Digital transformation and a growing business mean a growing number of points of access into your network. Having more devices, using more applications and expanding your IT infrastructure to handle larger workloads can create vulnerabilities that cybercriminals can — and will — exploit.
Keeping an up-to-date inventory of all the devices and applications you have on your network is essential to minimizing this risk. After all, if you don’t know what your network includes, how will you know what to protect?
How Well Do You Know Your Network Inventory?
If you’re unaware of a device or an application living on your network, a bad actor could leverage that weak point to gain access to the rest of your network — say, with something as simple as plugging a device into an old server in an obscure wiring closet. Because you can’t actively monitor parts of your infrastructure you don’t know about, this could go unnoticed, allowing the actor unchecked network access. Similarly, if you’re unaware of what applications are in use, you may miss a crucial security patch that could allow a cybercriminal to gain access.
In contrast, by having an accurate inventory of your network, it becomes measurably easier to separate the important events from the background noise. For example, someone accessing an application from an unusual IP address would be important to note. But if you don’t know that application is operating at all, you might not realize there’s a problem until something drastic happens, like your customer data gets leaked.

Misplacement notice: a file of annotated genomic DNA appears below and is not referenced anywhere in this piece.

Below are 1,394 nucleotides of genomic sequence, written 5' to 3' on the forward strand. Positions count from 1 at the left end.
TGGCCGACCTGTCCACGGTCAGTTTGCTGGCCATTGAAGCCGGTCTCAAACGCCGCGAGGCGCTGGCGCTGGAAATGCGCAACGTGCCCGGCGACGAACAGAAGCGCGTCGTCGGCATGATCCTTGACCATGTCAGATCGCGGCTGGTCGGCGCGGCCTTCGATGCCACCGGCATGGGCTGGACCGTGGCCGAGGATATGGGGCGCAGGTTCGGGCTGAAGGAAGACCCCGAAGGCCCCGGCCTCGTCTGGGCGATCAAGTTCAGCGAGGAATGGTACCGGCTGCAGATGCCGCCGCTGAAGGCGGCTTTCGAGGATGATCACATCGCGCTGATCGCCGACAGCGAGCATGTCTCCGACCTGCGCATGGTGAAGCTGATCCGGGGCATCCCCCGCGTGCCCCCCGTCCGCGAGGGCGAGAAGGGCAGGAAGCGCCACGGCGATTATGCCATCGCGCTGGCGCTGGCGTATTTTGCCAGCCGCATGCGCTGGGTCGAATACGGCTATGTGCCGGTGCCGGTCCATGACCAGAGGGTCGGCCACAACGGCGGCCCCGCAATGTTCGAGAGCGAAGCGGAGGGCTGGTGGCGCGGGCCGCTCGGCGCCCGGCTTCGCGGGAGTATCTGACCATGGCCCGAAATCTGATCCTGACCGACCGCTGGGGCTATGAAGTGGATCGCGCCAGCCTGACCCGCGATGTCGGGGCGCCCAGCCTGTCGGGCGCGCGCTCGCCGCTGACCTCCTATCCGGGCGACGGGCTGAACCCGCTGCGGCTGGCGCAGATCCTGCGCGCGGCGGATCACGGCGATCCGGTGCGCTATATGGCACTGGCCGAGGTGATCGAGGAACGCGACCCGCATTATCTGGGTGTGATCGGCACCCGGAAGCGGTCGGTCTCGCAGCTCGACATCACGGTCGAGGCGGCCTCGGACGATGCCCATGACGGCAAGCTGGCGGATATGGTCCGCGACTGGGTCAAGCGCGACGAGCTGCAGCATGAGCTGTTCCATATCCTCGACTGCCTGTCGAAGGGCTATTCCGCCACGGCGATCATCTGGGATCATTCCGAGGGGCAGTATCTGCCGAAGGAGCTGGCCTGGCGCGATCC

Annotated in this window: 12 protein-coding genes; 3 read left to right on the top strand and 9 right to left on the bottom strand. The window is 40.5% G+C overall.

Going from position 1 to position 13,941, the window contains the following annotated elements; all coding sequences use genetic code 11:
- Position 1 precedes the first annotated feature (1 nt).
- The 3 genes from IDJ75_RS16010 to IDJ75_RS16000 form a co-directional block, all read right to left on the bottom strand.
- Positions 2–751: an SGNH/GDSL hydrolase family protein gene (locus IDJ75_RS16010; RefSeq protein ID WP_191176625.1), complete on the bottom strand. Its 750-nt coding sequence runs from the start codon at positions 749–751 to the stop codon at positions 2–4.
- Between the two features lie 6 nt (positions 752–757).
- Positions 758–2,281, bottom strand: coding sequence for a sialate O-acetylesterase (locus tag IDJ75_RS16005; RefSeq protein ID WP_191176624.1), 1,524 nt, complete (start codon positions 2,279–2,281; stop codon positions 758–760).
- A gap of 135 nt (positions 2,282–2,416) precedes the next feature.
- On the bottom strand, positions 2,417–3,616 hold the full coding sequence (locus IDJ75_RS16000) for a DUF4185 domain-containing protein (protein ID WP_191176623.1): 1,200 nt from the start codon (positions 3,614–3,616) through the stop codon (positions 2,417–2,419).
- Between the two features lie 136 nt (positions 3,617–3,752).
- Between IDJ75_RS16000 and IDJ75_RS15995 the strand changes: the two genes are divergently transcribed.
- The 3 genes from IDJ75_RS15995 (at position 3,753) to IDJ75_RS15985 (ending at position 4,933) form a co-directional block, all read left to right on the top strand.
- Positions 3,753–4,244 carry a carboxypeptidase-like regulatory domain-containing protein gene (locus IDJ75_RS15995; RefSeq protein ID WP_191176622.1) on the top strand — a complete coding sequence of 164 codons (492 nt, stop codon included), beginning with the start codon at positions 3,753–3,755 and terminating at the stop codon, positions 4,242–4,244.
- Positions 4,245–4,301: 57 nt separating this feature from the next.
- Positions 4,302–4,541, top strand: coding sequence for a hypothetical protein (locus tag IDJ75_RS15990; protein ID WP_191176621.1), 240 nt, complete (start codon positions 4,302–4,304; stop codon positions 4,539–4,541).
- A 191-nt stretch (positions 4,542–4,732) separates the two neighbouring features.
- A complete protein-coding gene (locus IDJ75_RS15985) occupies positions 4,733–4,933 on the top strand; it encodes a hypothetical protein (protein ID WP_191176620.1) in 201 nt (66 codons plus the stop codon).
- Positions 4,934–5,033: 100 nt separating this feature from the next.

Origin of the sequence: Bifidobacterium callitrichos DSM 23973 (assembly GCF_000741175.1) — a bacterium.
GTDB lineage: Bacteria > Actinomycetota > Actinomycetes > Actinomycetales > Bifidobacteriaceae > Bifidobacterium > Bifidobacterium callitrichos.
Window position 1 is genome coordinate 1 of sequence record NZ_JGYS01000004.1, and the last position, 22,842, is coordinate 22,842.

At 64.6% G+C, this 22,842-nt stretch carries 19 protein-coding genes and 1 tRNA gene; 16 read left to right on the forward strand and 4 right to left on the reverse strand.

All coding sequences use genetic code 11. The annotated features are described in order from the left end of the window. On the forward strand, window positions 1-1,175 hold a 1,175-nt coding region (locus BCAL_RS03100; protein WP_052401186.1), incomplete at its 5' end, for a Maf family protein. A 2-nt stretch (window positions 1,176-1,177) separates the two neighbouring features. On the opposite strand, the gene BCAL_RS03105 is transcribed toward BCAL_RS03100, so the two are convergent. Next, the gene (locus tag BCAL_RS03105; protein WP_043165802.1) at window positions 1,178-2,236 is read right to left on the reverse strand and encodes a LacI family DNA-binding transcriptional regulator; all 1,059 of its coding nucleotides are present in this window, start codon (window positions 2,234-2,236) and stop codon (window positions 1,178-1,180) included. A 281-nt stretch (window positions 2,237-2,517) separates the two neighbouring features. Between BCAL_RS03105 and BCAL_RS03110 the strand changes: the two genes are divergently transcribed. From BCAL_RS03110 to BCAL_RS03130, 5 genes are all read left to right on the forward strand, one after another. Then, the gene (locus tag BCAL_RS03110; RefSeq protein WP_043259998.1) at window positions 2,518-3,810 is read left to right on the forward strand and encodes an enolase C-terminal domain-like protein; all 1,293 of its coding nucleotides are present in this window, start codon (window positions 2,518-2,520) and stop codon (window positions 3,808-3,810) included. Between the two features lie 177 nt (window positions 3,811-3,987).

Keeping an up-to-date network inventory should be the basis on which you build your security framework. You need to know what you’re protecting before you can mount a defense.
Getting a Handle on Your Network Inventory
Security products or solutions you’ve purchased, like antivirus software, might seem to have you covered. But are you sure that these solutions sufficiently protect your network if you don’t know what’s on it? For example, how would anti-virus software defend against a bad actor exploiting a networked multi-function printer/copier, your networked security cameras, or any of the other non-PC devices that now make home on your trusted network?
Fortunately, there are systems and applications that can be used to scan your network and automate inventory collection. From there, you can proceed with building a more secure system, as you’ll know more specifically what you need to protect and can identify threats faster.
Some businesses choose to work with an IT consultant when building or monitoring their network inventory. They can help identify solutions and best practices for ongoing monitoring so that you can keep an up-to-date log as your company grows and evolves.
How Well Does Your Security Stack Up?
Keeping a network inventory is a good start, but it’s just one of several ways that you can get a better handle on your security and build a stronger foundation. To help you gauge where you stand, LA Networks has put together a short self-assessment that you can take to identify areas for improvement, including criteria assessing your methods for keeping an up-to-date inventory.
Security threats continue to evolve, so it’s important to have the right foundation in place now to be able to quickly adapt to new risks as they arise. Take the self-assessment now to see how your security foundation stacks up, and our team of expert engineers can help you take steps to shore up your foundation.